Hebrew vs Greek Mindset 1

I don’t think that I can begin to give the reasons as to why this is important. I don’t think I can begin to express the depths of this subject. Every single author of the Bible was from Israel. That doesn’t necessarily mean they were Jewish, seeing as Judaism wasn’t truly a religion until at least after the time of King Rehoboam, when Judah and Israel split. Because the authors of the Bible were Hebrews, we need to understand the Bible from a Hebraic perspective. Nevertheless, how exactly the Hebraic perspective is defined is a lifetime of study. We need to come out from our cultural and Western mindsets to dig deeply into the mindset presented in the biblical narrative. The culture of heaven is expressed through the tone of voice, the thought patterns, and the Hebraic expression of both the Hebrew language and the Hebrew grammar contained within the Scriptures.

God identified Himself with the Hebrews. There is something about that which is Hebraic that expresses who God is. It stems from the line of Shem, who was given the biggest blessing of the sons of Noah. From looking at Genesis 9:25-27, one might assume that it was Shem that went to his brother Japheth to convince him to help cover their father’s nakedness. This, of course, is speculation, but it nonetheless seems legitimate. My point is that the act of Shem seemed to cause for blessing of the God of Shem. That one act so conveyed the character of God that Noah could not simply bless Shem, but had to bless the God of Shem who would commune with mankind and teach His principles.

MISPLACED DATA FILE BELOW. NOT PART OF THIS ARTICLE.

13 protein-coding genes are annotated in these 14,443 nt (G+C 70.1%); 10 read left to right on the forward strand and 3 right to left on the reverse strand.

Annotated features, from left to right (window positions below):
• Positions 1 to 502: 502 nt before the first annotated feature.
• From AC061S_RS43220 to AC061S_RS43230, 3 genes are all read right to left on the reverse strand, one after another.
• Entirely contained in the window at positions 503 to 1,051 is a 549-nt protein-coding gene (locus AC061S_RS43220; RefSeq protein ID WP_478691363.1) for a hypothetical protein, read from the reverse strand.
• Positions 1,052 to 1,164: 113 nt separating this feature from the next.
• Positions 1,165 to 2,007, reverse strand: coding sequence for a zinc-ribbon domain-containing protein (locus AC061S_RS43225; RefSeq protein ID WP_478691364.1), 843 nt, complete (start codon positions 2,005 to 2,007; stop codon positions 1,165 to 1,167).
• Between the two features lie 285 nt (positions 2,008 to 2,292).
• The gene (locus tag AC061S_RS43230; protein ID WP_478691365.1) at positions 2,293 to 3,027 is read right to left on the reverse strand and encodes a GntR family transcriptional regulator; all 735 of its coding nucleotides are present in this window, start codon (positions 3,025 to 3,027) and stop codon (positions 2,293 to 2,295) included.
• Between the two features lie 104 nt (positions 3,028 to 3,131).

One might wonder how the man Abel knew what kind of sacrifice would be acceptable to God. While the Hebrew word for sacrifice is the common Hebrew word in Leviticus for the sacrifices that do not involve blood, there is still something about the sacrifice of Abel that is acceptable, but the sacrifice of Cain is not. Plainly put, it is our faith and not our works that makes the sacrifice acceptable. Abel expressed faith, but Cain offered from obligation. This kind of thing seems to be indicated in the descriptions of the offerings. Abel offered the firstborn of the flock, a lamb without blemish. Cain brought “some” of the fruits of the ground. These aren’t even the first fruits. The two offerings display the character of the men who bring them, and in fact all of our sacrifices are identifications of our relationship unto God. Abel was laying his own life down by bringing that which is precious. Cain brought that which is common. The Hebraic heart is a lavish heart – one turned toward God and all heavenly virtue.

So much of our mindset and culture is set up upon a false foundation. There is something within the heavenly man that is overflowing with Hebraicism. That which is Hebraic is that which is godly. You cannot be both righteous and also Greek. You cannot be both holy and also Mediterranean. You cannot be both of the Kingdom of God and also oriental. You cannot even be Near Eastern, like the Jewish people, and also be Hebraic. That which is Hebrew is much more than Jewish. It defies categories. It is of an Abrahamic faith. The Abrahamite is one who expresses the faith once and for all given, from Adam through to the consummation of the ages. It is this faith that we desire to know and understand. To put our hearts toward that end takes a lifetime of devotion and searching, and maybe we’ll never truly come to it. But the heavenly calling is here and now for the taking, or, as Jesus said, “at hand.”


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